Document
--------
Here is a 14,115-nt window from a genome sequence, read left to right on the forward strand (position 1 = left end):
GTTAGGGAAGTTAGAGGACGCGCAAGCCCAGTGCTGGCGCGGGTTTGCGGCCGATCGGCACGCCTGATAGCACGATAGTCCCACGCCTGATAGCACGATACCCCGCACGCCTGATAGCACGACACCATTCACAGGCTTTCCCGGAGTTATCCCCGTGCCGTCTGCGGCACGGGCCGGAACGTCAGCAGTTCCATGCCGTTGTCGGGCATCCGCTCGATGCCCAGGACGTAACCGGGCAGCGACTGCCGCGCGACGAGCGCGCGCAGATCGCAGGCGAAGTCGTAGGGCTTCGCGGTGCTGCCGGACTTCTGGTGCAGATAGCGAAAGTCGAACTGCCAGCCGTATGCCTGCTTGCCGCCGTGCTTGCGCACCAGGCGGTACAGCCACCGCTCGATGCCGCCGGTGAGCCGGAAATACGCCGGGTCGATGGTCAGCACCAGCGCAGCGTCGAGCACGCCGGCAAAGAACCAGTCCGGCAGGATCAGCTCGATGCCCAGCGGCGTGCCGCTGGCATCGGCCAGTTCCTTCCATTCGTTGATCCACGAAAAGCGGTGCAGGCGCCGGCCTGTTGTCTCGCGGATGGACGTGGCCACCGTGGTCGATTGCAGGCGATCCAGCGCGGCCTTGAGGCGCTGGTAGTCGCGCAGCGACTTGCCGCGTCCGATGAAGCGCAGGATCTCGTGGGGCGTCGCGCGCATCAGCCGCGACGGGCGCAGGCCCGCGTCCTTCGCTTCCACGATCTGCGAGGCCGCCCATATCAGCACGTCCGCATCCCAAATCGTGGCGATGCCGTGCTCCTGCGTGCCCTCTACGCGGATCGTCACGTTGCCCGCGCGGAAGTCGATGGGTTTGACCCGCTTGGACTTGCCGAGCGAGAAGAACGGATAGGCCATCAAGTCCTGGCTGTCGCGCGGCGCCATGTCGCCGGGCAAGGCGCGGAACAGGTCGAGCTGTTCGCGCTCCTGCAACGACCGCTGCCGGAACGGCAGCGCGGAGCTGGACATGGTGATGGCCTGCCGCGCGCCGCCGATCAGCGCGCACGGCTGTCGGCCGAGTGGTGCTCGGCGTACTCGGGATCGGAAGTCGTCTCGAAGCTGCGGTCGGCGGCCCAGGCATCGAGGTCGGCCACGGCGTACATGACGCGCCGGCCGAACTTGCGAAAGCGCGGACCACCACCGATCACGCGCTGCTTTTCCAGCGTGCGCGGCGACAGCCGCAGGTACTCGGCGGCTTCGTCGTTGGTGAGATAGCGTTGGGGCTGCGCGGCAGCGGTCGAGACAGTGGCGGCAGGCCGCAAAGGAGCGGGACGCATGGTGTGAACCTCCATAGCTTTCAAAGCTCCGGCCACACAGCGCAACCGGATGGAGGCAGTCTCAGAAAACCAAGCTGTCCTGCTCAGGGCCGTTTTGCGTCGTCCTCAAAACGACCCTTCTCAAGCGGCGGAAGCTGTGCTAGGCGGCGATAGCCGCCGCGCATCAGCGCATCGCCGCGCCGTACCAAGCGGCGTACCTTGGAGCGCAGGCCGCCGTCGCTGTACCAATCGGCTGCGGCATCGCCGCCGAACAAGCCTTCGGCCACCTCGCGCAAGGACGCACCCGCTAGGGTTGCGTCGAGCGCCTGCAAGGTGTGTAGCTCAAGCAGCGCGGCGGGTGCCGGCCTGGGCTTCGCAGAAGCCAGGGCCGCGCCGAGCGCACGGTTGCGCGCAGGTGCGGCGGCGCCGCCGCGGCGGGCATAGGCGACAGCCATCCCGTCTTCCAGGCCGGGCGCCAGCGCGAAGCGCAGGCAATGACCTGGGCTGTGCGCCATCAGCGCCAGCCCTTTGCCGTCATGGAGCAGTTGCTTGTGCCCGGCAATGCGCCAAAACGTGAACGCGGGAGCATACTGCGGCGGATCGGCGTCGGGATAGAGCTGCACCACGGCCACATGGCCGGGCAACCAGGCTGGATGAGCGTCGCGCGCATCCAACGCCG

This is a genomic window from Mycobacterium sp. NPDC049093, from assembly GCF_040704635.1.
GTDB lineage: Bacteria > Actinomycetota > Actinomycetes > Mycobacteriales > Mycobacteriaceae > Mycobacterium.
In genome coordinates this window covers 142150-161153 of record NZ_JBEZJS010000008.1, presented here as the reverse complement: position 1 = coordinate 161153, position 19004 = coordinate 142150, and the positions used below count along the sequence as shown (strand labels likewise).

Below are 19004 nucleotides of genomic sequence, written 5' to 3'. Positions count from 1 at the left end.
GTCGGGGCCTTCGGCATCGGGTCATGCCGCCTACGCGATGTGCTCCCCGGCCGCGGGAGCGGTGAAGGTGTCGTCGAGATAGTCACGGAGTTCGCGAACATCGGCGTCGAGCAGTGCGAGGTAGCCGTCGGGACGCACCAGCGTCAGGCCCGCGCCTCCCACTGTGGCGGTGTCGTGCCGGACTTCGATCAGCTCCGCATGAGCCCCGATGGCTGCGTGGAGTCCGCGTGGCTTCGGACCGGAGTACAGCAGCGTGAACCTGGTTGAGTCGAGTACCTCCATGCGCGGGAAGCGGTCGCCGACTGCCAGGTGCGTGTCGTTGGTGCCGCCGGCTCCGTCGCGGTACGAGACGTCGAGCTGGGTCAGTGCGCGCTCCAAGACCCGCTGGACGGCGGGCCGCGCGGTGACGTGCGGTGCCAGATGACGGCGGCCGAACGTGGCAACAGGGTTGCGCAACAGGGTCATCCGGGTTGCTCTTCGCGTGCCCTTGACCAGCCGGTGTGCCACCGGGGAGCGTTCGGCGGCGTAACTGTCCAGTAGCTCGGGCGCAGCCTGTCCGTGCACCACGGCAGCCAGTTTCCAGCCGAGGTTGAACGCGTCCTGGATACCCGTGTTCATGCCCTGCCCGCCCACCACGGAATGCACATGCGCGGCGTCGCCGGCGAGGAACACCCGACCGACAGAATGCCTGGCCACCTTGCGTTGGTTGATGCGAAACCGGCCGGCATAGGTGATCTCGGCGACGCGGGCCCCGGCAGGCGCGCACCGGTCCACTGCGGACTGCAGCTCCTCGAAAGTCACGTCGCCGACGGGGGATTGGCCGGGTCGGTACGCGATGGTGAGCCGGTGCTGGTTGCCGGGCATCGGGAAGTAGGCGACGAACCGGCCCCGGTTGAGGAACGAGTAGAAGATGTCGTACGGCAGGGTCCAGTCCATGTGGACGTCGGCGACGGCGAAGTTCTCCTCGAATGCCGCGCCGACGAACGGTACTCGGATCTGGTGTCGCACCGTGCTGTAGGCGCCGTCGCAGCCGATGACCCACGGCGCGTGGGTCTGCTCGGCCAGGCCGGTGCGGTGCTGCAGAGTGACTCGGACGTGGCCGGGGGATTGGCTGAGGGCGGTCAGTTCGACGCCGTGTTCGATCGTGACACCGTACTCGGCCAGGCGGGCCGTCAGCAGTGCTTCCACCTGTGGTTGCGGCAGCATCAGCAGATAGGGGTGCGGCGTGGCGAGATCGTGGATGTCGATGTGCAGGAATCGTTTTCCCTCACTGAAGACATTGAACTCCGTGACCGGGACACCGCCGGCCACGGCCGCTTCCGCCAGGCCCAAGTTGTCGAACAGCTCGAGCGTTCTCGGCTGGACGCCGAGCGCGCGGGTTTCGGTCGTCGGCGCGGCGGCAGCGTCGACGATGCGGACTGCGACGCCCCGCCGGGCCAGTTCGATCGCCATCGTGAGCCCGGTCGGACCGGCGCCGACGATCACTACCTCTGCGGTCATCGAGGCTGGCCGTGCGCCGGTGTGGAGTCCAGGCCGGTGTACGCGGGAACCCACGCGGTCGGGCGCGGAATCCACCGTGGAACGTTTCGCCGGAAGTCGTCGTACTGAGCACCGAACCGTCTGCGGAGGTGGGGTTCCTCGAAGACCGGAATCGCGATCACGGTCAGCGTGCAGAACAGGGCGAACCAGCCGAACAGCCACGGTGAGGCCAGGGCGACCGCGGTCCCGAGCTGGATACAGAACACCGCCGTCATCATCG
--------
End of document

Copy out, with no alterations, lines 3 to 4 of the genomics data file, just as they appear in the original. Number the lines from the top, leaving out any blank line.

This is a genomic window from Mycobacterium sp. NPDC049093, from assembly GCF_040704635.1.
GTDB lineage: Bacteria > Actinomycetota > Actinomycetes > Mycobacteriales > Mycobacteriaceae > Mycobacterium.